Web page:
Sandweiler German Military Cemetery
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"I looked at those dates of birth and the day
they died, and I realized how close I had
come to being there", said Wehrmacht
veteran
Horst Przybilski on his first visit to
the cemetery.  Wounded during the Ardennes
Offensive, Herr Przybilski may well have died
if not for the intervention of an American
soldier.
Sandweiler holds the remains of 10,913 men, 4829 of those unidentified and in a
common grave.
Visitors usually note that the somber Black Forest granite and forested
site are in
stark contrast to the US cemetery a few kilometers away.  Though each cross
lists four names, each body was buried  separately.  
Jean-Pierre Hoffmann owned the land where the
cemetery is now located and remembers the winter of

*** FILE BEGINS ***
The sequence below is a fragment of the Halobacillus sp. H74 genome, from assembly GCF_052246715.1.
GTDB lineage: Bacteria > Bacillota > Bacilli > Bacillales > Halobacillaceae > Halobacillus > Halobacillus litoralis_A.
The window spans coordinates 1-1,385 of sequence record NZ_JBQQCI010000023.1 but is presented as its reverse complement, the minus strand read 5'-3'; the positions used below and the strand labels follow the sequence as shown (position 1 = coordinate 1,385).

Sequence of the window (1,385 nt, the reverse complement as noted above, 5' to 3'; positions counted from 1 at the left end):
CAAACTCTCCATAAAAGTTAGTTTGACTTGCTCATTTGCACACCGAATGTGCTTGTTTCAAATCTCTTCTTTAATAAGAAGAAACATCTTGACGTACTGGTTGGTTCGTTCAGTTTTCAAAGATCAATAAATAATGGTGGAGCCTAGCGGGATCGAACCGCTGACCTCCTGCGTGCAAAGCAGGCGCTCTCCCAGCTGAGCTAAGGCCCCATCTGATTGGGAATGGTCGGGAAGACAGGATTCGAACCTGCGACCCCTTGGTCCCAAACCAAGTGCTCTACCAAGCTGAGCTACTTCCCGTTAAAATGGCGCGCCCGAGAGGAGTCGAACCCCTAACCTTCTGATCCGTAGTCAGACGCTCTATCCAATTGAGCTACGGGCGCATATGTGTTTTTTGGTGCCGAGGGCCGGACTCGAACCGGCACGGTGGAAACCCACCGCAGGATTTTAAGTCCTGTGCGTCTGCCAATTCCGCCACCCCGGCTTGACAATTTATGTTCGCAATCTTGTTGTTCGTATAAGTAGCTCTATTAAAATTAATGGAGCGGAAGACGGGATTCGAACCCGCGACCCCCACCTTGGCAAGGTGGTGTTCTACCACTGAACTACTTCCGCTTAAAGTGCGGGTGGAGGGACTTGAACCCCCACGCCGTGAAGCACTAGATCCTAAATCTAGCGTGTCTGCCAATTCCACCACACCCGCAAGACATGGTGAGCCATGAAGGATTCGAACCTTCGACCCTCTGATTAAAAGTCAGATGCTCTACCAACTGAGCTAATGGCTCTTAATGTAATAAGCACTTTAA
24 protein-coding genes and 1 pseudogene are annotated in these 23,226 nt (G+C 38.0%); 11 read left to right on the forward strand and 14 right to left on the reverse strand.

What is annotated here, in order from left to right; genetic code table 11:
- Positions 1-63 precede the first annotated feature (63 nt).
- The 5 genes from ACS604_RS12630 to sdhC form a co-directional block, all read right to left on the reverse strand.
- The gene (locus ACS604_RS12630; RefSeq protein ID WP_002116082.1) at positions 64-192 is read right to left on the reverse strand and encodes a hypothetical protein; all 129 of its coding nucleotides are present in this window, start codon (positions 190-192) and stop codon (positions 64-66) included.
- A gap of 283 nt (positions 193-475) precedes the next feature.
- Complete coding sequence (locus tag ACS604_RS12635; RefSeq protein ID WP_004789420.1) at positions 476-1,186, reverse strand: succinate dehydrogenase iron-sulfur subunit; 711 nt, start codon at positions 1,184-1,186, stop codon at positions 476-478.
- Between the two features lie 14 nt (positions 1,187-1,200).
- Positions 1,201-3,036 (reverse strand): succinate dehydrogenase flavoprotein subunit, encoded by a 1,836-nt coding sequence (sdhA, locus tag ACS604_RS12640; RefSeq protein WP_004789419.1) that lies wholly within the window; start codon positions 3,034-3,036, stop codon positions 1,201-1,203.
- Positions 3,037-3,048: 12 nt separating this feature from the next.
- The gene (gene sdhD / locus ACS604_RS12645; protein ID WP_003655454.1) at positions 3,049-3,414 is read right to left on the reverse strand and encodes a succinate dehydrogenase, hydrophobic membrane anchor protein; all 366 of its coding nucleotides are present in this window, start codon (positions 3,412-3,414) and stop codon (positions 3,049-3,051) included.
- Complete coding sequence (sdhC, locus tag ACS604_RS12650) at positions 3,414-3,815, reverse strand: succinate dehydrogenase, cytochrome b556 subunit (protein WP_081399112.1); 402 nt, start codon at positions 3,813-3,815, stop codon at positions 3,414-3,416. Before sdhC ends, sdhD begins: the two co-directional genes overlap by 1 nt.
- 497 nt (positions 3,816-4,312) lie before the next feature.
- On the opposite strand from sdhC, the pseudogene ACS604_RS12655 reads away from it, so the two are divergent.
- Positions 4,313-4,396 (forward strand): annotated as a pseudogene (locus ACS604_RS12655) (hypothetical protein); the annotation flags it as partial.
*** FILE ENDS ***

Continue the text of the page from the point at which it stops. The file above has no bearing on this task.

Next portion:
1944/45 in a booklet at the cemetery:  "The German
corpses were frozen and in that state brought on trucks
and placed on an approx. 500-meters wide strip of
grass along the edge of the forest. The first soldiers,
among them also a woman, were buried there before
the end of 1944.  African-American US soldiers dug
individual graves, wrapped the mostly very young
soldiers in black burlap sacks, and buried them."
"These American soldiers, about 30 men, had their camp
in the nearby forest, and were commanded by white
officers. They applied strict hygiene rules and treated the
dead Germans with dignity. They searched the dead for
identity tags; torn clothes and ruined shoes were removed
and burned."
(L) Recently retired cemetery administrator Rene Croce, who did a
wonderful job improving conditions at Sandweiler during his term.
Wikipedia maintains a helpful page on Sandweiler
Military Cemetery
, with links to additional photo
essays and information. In the photo at right, a
group of ambulatory US soldiers wounded in Iraq
tour the cemetery on a Wounded Warriors day trip.